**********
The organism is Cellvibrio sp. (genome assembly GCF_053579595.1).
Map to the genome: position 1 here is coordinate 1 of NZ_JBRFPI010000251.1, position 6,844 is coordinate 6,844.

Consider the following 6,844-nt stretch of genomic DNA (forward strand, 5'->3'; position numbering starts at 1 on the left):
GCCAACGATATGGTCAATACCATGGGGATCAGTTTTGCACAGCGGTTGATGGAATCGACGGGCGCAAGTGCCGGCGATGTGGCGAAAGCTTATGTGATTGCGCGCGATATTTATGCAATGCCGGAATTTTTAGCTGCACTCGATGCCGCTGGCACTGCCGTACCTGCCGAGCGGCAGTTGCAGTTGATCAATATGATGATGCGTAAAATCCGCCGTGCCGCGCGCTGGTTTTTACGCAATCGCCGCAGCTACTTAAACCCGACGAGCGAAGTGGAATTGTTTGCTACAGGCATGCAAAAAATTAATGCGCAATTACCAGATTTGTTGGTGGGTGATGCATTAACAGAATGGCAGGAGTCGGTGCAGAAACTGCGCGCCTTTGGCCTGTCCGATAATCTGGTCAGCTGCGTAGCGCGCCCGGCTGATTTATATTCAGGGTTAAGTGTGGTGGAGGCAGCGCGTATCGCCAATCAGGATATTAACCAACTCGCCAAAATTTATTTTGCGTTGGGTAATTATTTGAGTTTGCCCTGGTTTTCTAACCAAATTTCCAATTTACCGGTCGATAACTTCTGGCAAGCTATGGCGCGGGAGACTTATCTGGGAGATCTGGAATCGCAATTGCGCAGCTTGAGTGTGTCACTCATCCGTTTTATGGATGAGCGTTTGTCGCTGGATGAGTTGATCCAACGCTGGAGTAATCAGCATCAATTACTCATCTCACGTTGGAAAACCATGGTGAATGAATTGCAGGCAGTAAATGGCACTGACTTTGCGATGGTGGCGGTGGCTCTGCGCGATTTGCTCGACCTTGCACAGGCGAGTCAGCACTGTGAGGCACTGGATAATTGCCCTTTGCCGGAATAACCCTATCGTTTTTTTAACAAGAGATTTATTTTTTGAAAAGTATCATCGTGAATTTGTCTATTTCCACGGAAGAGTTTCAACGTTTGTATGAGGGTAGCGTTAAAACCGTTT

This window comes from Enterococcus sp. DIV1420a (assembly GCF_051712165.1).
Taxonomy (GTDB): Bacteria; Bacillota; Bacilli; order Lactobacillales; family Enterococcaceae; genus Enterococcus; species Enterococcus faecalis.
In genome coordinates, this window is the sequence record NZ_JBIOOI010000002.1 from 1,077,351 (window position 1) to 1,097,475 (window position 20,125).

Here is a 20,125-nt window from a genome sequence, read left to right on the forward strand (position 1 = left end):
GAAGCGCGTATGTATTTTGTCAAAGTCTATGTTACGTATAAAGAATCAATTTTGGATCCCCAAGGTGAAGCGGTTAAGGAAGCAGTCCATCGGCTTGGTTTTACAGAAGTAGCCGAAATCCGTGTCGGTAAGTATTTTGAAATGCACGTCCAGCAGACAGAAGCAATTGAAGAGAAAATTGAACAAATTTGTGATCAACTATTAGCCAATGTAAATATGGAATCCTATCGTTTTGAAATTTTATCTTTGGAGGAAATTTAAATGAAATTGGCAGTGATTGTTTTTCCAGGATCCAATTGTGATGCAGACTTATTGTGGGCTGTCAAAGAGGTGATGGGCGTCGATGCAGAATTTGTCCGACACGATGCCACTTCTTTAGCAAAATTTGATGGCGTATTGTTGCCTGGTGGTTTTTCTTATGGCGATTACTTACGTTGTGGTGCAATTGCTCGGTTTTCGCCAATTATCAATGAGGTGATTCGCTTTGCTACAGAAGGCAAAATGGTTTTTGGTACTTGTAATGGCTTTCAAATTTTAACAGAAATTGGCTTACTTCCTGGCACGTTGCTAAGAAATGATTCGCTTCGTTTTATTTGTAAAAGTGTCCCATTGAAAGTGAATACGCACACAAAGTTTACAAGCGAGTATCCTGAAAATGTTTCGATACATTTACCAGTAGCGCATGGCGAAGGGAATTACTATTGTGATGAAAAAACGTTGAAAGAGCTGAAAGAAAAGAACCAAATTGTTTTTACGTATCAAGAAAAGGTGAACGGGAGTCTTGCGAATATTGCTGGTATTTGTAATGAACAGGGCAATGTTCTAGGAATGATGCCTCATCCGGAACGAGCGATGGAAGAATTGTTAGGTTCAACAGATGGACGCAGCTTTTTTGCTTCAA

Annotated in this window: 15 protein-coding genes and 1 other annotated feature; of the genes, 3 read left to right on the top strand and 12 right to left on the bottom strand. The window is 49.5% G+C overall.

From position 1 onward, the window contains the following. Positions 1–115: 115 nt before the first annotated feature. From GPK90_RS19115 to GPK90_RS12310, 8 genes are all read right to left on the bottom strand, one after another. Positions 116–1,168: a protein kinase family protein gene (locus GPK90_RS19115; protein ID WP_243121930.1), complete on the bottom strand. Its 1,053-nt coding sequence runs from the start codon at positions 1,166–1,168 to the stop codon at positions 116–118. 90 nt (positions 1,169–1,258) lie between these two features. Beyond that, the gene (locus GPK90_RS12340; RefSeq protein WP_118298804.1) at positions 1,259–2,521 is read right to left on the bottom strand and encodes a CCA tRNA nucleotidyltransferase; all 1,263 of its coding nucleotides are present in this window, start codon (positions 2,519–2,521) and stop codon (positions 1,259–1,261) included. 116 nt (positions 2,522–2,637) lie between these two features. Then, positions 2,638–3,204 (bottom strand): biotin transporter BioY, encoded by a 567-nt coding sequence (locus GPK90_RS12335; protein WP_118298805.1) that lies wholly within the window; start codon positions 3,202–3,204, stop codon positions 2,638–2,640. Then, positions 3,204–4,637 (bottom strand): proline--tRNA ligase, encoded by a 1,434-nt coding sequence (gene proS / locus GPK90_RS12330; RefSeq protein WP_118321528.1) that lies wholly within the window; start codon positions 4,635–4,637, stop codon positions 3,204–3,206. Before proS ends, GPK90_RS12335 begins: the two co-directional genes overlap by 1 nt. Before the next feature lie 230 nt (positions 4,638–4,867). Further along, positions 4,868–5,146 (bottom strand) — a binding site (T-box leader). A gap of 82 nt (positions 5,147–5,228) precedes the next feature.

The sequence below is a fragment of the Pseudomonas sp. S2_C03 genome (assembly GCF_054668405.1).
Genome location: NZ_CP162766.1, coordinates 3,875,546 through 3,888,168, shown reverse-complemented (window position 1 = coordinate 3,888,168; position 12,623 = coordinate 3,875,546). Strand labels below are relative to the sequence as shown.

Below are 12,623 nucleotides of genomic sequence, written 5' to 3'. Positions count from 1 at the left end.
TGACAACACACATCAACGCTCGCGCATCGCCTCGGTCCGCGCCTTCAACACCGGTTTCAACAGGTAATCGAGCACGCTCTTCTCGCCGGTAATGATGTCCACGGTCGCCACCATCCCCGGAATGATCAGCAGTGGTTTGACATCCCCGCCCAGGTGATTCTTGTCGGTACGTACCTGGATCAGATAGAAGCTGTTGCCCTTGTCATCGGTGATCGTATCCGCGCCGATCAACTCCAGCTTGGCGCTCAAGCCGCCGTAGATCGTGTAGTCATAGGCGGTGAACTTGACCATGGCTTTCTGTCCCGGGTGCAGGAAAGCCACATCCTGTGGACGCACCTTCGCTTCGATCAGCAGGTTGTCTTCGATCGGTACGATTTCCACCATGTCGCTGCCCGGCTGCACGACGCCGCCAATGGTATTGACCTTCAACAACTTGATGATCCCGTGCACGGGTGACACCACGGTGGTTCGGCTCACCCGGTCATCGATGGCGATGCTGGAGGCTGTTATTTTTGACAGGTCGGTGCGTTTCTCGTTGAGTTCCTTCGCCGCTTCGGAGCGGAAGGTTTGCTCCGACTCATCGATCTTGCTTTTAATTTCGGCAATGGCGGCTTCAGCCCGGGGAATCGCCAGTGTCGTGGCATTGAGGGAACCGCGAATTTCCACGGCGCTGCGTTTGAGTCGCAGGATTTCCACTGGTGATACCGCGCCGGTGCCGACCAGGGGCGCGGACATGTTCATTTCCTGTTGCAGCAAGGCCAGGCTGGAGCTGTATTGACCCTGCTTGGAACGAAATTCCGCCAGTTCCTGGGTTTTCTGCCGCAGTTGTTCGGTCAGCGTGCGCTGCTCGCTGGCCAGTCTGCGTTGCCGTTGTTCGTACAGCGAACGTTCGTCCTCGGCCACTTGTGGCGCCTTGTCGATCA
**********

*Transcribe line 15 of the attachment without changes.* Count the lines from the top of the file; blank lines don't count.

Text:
TGACAACACACATCAACGCTCGCGCATCGCCTCGGTCCGCGCCTTCAACACCGGTTTCAACAGGTAATCGAGCACGCTCTTCTCGCCGGTAATGATGTCCACGGTCGCCACCATCCCCGGAATGATCAGCAGTGGTTTGACATCCCCGCCCAGGTGATTCTTGTCGGTACGTACCTGGATCAGATAGAAGCTGTTGCCCTTGTCATCGGTGATCGTATCCGCGCCGATCAACTCCAGCTTGGCGCTCAAGCCGCCGTAGATCGTGTAGTCATAGGCGGTGAACTTGACCATGGCTTTCTGTCCCGGGTGCAGGAAAGCCACATCCTGTGGACGCACCTTCGCTTCGATCAGCAGGTTGTCTTCGATCGGTACGATTTCCACCATGTCGCTGCCCGGCTGCACGACGCCGCCAATGGTATTGACCTTCAACAACTTGATGATCCCGTGCACGGGTGACACCACGGTGGTTCGGCTCACCCGGTCATCGATGGCGATGCTGGAGGCTGTTATTTTTGACAGGTCGGTGCGTTTCTCGTTGAGTTCCTTCGCCGCTTCGGAGCGGAAGGTTTGCTCCGACTCATCGATCTTGCTTTTAATTTCGGCAATGGCGGCTTCAGCCCGGGGAATCGCCAGTGTCGTGGCATTGAGGGAACCGCGAATTTCCACGGCGCTGCGTTTGAGTCGCAGGATTTCCACTGGTGATACCGCGCCGGTGCCGACCAGGGGCGCGGACATGTTCATTTCCTGTTGCAGCAAGGCCAGGCTGGAGCTGTATTGACCCTGCTTGGAACGAAATTCCGCCAGTTCCTGGGTTTTCTGCCGCAGTTGTTCGGTCAGCGTGCGCTGCTCGCTGGCCAGTCTGCGTTGCCGTTGTTCGTACAGCGAACGTTCGTCCTCGGCCACTTGTGGCGCCTTGTCGATCA